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Jan-Oliver Menz

17 July 2023
OCCASIONAL PAPER SERIES - No. 324
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Abstract
The coronavirus (COVID-19) pandemic caused a deep recession globally, as well as in the euro area, accompanied by a steep decline in inflation rates in 2020. This paper reviews some of the main challenges created by the pandemic for inflation measurement and provides micro price data analysis of how price setting has reacted to the strong COVID-19 shock. For this purpose, we use three different, but complementary, microdata sources for specific countries and sectors: micro price data underlying the official consumer price indices in Germany, Italy, Latvia and Slovakia; (scanner) data from German and Italian supermarkets; and online (web-scraped) prices for Poland. A common finding of the micro price studies in this paper is that state dependence significantly contributed to the price-setting response to the COVID-19 shock. Nevertheless, the extent and degree of responses varies widely by sector and even country, also depending on the severity of the pandemic situation.
JEL Code
D4 : Microeconomics→Market Structure and Pricing
E31 : Macroeconomics and Monetary Economics→Prices, Business Fluctuations, and Cycles→Price Level, Inflation, Deflation
17 July 2023
OCCASIONAL PAPER SERIES - No. 323
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Abstract
This paper provides an extensive literature review and analyses some open issues in the measurement of inflation that can only be explored in depth using micro price data. It builds on the analysis done in the context of the ECB’s strategy review, which pointed at directions for improvement of the Harmonised Index of Consumer Prices (HICP), including better quantification of potential biases. Two such biases are the substitution bias and the quality adjustment bias. Most analyses of substitution bias rest on the concept of the cost of living, positing that preferences are stable, homogeneous and homothetic. Consumer behaviour is characterised by preference shifts and heterogeneity, which influence the measurement of the cost of living and substitution bias. Climate change may make the impact of preference shifts particularly relevant as it causes the introduction of new varieties of “green” goods and services (zero-kilometre food, sustainable tourism) and a shift from “brown” to “green” products. Furthermore, PRISMA data show that consumption baskets and thus inflation vary across income classes (e.g. higher-income households tend to buy more expensive goods), pointing to non-homotheticity of preferences. When preferences are heterogeneous and/or non-homothetic, it is important to monitor different experiences of inflation across classes of consumers/citizens. This is particularly important when very large relative price changes affect items that enter the consumption baskets of the rich and the poor, the young and the old, in very different proportions. Another open area of analysis concerns the impact of quality adjustment on measured inflation. Evidence based on web-scraped prices shows that the various implicit quality adjustment methods can produce widely varying inflation trends when product churn is fast. In the euro area specifically, using different quality adjustment methods can be an overlooked source of divergent inflation trends in sub-categories, and, if pervasive, shows up in overall measured inflation divergence across countries.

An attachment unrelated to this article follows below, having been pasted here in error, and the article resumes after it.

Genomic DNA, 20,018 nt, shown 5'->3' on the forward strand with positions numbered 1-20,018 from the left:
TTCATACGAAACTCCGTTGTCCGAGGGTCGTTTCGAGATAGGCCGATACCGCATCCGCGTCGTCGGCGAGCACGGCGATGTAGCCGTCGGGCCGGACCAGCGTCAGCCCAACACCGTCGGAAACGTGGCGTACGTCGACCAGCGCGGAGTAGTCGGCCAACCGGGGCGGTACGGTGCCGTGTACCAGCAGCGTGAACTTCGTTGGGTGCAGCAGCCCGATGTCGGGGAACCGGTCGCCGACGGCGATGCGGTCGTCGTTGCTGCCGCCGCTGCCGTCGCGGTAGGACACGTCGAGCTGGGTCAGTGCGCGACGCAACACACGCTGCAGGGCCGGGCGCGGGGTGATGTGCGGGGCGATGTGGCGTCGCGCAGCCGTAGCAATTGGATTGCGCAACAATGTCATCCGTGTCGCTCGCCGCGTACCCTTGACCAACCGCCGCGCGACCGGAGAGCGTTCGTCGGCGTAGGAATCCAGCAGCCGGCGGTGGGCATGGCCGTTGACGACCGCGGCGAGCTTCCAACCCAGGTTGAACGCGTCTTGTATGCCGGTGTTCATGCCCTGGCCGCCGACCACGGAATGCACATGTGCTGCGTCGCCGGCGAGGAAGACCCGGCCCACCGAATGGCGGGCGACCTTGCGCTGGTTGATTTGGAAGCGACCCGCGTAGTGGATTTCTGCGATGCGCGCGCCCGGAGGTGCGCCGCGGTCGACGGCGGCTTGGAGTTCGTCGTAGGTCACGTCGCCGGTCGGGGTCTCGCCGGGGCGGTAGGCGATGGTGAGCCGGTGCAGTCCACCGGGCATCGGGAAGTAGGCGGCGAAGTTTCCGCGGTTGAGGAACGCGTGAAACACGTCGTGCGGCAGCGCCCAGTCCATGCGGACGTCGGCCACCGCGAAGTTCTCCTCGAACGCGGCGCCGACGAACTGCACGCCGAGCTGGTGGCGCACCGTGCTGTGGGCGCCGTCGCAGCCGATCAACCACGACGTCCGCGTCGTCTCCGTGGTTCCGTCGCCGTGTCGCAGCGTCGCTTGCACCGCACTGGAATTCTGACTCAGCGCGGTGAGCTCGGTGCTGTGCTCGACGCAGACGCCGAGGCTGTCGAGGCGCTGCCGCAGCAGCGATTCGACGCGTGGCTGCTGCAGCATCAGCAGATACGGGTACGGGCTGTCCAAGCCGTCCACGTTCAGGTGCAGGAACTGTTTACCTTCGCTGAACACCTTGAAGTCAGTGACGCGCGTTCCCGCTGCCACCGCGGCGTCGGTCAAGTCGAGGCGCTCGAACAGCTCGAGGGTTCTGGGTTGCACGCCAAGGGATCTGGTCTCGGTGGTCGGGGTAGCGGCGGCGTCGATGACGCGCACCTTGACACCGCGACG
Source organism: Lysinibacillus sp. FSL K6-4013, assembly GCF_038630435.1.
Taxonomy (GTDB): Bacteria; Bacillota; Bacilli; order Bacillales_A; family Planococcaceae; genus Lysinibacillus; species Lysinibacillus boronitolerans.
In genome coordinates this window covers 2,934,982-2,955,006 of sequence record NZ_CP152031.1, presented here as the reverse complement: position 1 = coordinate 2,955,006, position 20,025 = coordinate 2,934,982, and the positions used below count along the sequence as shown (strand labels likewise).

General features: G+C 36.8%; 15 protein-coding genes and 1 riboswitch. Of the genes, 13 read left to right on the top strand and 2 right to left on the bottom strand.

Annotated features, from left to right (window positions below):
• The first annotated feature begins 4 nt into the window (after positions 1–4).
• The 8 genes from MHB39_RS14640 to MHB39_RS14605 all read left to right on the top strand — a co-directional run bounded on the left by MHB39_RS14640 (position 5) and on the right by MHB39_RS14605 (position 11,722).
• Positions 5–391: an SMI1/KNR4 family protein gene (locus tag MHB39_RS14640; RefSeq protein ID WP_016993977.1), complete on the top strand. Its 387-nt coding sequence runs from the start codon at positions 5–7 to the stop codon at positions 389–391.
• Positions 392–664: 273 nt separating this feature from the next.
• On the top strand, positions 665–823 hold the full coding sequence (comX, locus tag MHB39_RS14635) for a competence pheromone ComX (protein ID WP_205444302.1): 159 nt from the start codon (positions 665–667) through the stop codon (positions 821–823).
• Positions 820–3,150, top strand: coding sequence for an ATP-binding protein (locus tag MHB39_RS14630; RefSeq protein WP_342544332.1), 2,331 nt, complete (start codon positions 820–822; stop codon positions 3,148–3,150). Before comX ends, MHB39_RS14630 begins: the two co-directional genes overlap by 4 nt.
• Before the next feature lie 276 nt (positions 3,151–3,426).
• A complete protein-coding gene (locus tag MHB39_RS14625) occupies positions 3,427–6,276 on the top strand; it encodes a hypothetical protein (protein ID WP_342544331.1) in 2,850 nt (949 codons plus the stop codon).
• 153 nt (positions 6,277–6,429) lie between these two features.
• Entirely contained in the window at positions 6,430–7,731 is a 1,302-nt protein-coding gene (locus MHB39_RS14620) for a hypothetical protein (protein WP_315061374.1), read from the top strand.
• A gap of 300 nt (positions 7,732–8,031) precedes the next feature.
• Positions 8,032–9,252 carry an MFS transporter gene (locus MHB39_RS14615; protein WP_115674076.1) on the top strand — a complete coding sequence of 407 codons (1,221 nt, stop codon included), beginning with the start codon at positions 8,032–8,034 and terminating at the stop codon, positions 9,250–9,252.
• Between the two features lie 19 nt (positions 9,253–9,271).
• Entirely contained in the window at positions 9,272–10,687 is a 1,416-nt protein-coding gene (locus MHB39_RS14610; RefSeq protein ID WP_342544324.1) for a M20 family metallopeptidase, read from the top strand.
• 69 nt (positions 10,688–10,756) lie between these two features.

JEL Code
E31 : Macroeconomics and Monetary Economics→Prices, Business Fluctuations, and Cycles→Price Level, Inflation, Deflation
17 July 2023
OCCASIONAL PAPER SERIES - No. 319
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Abstract